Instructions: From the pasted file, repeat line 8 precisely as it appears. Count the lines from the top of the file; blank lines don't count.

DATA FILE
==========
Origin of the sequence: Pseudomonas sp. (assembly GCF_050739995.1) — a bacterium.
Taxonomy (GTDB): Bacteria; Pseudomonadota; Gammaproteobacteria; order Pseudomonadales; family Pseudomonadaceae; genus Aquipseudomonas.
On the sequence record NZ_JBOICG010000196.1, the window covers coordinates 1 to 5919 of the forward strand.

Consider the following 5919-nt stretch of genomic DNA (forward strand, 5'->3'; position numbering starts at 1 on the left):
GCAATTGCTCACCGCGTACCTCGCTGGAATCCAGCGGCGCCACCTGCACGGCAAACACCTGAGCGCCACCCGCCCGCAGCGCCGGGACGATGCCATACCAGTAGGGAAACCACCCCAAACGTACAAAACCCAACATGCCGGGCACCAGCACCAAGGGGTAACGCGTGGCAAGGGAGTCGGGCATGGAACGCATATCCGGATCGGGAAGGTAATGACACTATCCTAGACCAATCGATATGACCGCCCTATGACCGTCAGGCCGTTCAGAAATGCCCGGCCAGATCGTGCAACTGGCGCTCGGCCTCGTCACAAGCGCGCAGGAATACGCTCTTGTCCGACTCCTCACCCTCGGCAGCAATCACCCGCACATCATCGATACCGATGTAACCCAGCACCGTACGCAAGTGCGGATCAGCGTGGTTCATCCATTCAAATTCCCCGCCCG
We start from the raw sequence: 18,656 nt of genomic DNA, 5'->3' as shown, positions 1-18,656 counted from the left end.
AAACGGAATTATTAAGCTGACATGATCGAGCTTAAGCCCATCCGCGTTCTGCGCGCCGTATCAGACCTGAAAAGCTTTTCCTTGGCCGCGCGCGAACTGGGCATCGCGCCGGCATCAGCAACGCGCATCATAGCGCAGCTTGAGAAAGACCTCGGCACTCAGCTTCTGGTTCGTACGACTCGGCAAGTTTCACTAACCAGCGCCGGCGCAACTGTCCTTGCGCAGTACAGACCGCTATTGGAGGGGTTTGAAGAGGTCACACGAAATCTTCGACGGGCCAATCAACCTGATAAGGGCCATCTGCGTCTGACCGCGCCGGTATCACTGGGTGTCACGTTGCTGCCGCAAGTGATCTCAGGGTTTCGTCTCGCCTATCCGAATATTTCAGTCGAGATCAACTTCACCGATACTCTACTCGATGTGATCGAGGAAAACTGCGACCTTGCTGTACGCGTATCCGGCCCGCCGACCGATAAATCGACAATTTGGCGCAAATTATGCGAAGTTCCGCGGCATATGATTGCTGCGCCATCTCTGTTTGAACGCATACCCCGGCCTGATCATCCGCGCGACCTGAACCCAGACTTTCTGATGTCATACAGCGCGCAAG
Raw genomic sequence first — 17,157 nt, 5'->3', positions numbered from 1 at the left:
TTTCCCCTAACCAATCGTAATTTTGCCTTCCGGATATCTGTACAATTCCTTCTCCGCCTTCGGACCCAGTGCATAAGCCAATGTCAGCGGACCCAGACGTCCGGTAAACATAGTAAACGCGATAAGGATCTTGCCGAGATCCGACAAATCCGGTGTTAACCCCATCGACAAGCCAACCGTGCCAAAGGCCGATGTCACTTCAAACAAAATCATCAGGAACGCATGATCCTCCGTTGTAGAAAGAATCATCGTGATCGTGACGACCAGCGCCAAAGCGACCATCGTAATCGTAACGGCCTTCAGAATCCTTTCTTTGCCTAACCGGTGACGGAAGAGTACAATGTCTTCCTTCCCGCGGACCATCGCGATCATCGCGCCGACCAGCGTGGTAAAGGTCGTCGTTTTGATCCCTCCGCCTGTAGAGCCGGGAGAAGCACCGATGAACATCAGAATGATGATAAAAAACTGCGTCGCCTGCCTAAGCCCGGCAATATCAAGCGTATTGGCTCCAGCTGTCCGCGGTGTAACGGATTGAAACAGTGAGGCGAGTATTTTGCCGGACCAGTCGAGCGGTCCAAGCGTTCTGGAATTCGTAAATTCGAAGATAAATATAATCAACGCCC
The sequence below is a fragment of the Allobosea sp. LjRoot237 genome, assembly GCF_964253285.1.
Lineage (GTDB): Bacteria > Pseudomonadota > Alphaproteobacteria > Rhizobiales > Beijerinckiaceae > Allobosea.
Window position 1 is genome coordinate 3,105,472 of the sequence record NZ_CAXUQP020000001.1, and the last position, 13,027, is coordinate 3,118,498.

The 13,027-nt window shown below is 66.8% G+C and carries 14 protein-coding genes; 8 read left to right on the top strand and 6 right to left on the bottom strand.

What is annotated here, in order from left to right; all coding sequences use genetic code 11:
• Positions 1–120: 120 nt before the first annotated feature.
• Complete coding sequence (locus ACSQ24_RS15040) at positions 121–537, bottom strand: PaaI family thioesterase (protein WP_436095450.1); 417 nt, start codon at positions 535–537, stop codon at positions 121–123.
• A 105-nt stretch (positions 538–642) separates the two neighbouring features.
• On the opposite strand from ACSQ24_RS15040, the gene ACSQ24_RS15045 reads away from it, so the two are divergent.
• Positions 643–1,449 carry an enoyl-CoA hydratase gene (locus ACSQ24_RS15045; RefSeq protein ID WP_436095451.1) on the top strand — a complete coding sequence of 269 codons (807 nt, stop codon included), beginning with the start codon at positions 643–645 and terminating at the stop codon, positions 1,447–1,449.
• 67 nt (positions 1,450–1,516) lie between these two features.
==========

Raw genomic sequence first — 17,157 nt, 5'->3', positions numbered from 1 at the left: